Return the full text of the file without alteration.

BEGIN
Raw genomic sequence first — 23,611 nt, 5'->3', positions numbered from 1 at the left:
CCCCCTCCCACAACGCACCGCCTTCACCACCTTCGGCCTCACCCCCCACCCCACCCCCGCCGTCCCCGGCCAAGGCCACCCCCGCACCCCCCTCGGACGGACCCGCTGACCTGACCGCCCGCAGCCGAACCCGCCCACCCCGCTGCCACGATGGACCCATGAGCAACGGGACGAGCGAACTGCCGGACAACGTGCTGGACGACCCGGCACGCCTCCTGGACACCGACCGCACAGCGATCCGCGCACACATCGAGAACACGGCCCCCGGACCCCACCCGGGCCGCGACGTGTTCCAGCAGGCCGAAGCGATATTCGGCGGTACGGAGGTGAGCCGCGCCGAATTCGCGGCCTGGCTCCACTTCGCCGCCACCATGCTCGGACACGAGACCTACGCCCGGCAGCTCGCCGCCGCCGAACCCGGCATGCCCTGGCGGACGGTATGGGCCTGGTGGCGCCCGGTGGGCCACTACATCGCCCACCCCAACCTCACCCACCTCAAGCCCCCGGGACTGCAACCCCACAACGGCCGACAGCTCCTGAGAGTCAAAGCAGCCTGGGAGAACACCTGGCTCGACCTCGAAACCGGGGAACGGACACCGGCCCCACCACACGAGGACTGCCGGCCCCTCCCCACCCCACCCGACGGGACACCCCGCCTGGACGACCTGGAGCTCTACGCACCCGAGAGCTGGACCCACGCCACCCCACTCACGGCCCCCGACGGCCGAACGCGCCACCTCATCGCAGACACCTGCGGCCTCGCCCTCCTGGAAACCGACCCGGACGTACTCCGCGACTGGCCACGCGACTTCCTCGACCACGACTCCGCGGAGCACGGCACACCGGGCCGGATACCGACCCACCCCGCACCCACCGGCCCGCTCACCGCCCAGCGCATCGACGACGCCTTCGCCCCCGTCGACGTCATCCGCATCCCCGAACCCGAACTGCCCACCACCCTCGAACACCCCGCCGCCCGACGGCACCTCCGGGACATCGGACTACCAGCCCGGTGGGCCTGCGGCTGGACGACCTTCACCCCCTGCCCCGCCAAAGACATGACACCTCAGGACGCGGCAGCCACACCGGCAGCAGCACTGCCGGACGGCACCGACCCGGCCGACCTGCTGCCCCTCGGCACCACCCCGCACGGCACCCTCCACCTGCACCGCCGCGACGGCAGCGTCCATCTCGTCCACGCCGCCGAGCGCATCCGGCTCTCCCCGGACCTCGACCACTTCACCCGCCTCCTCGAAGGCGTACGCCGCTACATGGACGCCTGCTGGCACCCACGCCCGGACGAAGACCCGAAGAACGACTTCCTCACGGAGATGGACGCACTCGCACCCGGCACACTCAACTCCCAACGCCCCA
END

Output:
Raw genomic sequence first — 23,611 nt, 5'->3', positions numbered from 1 at the left:
CCCCCTCCCACAACGCACCGCCTTCACCACCTTCGGCCTCACCCCCCACCCCACCCCCGCCGTCCCCGGCCAAGGCCACCCCCGCACCCCCCTCGGACGGACCCGCTGACCTGACCGCCCGCAGCCGAACCCGCCCACCCCGCTGCCACGATGGACCCATGAGCAACGGGACGAGCGAACTGCCGGACAACGTGCTGGACGACCCGGCACGCCTCCTGGACACCGACCGCACAGCGATCCGCGCACACATCGAGAACACGGCCCCCGGACCCCACCCGGGCCGCGACGTGTTCCAGCAGGCCGAAGCGATATTCGGCGGTACGGAGGTGAGCCGCGCCGAATTCGCGGCCTGGCTCCACTTCGCCGCCACCATGCTCGGACACGAGACCTACGCCCGGCAGCTCGCCGCCGCCGAACCCGGCATGCCCTGGCGGACGGTATGGGCCTGGTGGCGCCCGGTGGGCCACTACATCGCCCACCCCAACCTCACCCACCTCAAGCCCCCGGGACTGCAACCCCACAACGGCCGACAGCTCCTGAGAGTCAAAGCAGCCTGGGAGAACACCTGGCTCGACCTCGAAACCGGGGAACGGACACCGGCCCCACCACACGAGGACTGCCGGCCCCTCCCCACCCCACCCGACGGGACACCCCGCCTGGACGACCTGGAGCTCTACGCACCCGAGAGCTGGACCCACGCCACCCCACTCACGGCCCCCGACGGCCGAACGCGCCACCTCATCGCAGACACCTGCGGCCTCGCCCTCCTGGAAACCGACCCGGACGTACTCCGCGACTGGCCACGCGACTTCCTCGACCACGACTCCGCGGAGCACGGCACACCGGGCCGGATACCGACCCACCCCGCACCCACCGGCCCGCTCACCGCCCAGCGCATCGACGACGCCTTCGCCCCCGTCGACGTCATCCGCATCCCCGAACCCGAACTGCCCACCACCCTCGAACACCCCGCCGCCCGACGGCACCTCCGGGACATCGGACTACCAGCCCGGTGGGCCTGCGGCTGGACGACCTTCACCCCCTGCCCCGCCAAAGACATGACACCTCAGGACGCGGCAGCCACACCGGCAGCAGCACTGCCGGACGGCACCGACCCGGCCGACCTGCTGCCCCTCGGCACCACCCCGCACGGCACCCTCCACCTGCACCGCCGCGACGGCAGCGTCCATCTCGTCCACGCCGCCGAGCGCATCCGGCTCTCCCCGGACCTCGACCACTTCACCCGCCTCCTCGAAGGCGTACGCCGCTACATGGACGCCTGCTGGCACCCACGCCCGGACGAAGACCCGAAGAACGACTTCCTCACGGAGATGGACGCACTCGCACCCGGCACACTCAACTCCCAACGCCCCA